Click for full image.
Today’s cool image, which at first glance does not seem so puzzling, actually falls into my “What the heck?” category of baffling Martian geology. The picture to the right, cropped and reduced to post here, was taken on January 15, 2022 by the high resolution camera on Mars Reconnaissance Orbiter (MRO). Labeled “Avernus Cavi fractures”, it shows what resembles the well-documented chaos terrain seen in many places on Mars, where erosion over eons along fault lines creates mesas with random criss-crossing canyons.
The problem is that this location is practically on the Martian equator, and chaos terrain tends to be found in the mid-latitude bands where there are many glaciers, suggesting the cyclical waxing and waning of those glaciers is what causes the erosion. Here at the Martian equator the terrain is very dry. No glaciers.
Moreover, note the higher mesa near the top center. Its flat top suggests that once this terrain was covered with an even higher layer of material, almost all of which was stripped away evenly everywhere, except where that mesa sits. As an amateur geologist I can’t think of any sequence of events that would do such a thing. I suspect professionals might have problems themselves.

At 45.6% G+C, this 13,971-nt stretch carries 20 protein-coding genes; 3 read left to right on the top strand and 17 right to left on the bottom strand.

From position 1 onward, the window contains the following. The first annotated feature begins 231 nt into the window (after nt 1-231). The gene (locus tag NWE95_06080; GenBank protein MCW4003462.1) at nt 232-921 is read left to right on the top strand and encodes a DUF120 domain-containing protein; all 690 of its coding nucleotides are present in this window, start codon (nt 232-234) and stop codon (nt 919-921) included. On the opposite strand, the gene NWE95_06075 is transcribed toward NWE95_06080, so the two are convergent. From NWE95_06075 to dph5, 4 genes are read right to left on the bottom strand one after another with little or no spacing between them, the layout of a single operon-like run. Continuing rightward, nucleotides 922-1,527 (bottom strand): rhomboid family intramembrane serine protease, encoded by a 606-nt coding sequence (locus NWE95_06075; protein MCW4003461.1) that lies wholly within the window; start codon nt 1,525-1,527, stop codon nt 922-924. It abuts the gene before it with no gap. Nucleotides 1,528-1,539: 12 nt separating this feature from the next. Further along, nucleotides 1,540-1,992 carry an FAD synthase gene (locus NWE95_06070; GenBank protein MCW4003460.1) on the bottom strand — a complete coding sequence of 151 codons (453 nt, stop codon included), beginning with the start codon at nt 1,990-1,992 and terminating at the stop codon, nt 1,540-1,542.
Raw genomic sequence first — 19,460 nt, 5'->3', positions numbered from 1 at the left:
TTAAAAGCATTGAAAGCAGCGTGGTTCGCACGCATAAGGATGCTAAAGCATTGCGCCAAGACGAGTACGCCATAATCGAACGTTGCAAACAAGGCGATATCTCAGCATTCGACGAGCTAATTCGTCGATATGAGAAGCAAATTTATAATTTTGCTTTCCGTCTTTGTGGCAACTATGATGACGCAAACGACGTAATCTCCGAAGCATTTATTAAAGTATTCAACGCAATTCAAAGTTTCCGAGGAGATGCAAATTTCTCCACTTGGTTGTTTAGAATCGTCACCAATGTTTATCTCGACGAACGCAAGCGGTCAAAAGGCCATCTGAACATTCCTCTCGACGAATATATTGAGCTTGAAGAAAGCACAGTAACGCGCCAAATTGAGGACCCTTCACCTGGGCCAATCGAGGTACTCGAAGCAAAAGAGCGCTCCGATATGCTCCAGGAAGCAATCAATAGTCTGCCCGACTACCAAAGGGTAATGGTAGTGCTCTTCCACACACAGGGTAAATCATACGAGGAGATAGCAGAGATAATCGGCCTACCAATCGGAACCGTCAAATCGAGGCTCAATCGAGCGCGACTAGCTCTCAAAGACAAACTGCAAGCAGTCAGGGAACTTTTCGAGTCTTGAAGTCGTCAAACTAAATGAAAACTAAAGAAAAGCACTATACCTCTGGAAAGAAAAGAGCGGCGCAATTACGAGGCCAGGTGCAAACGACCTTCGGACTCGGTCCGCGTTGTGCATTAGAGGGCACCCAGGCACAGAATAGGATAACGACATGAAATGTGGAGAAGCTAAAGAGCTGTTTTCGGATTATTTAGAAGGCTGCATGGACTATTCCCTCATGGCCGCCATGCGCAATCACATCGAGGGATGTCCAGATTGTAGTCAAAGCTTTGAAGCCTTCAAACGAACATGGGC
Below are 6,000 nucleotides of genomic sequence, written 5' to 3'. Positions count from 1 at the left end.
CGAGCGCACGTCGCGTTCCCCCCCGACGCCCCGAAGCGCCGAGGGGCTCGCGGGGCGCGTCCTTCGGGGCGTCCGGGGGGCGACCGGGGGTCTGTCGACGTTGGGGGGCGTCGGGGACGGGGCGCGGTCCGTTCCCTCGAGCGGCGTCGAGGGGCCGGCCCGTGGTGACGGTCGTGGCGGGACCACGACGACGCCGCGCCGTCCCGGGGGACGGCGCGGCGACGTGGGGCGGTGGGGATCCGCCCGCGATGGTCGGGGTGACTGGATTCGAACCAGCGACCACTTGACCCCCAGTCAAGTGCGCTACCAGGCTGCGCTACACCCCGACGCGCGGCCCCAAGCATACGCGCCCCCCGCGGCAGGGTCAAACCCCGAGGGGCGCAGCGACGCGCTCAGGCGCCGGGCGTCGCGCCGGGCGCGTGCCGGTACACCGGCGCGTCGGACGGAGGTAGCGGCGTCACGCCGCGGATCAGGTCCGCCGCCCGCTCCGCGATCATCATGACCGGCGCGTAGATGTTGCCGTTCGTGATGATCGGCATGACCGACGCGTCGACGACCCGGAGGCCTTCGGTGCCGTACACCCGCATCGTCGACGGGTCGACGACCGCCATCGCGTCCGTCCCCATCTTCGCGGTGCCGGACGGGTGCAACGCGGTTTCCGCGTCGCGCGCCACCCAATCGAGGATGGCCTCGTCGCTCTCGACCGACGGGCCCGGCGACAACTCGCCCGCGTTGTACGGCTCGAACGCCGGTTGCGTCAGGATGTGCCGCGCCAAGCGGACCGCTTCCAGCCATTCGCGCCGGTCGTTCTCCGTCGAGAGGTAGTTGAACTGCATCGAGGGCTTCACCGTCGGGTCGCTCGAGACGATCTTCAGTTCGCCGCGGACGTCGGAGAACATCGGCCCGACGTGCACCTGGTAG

Then there are the small parallel ridges. They suggest dunes, especially inside the depressions where sand and dust can get trapped. On the mesa tops however these ridges are more mysterious. Why for example are they aligned with the small ridge in some hollows, but not others? They in many ways remind me of the ridges in this earlier “What the heck?” cool image, also right on the equator.
The overview map below provides some help, though not much.
The white cross marks the location of the image, inside what scientists have dubbed the Medusae Fossae Formation, the largest volcanic ash deposit on Mars (about the size of India) and believed to be the source of most of the planet’s red dust. The ridges thus could be dunes of this ash deposit.
Moreover, this location is in Mars’ volcano country, in a region generally covered with flood lava, which might explain the fractures. In chaos terrain they are caused by erosion along fault lines. Here they instead appear to be gaps created when a floating ice sheet begins to break up, the pieces randomly floating apart from each other. If this was once flood lava the thought arises that maybe these blocks were a crust floating on top of a sea of molten lava, and as the crust broke up the pieces separated, and then hardened as we see them.
Of course, it remains a complete mystery why the top layer of crust should be removed so evenly and completely across such a large terrain.
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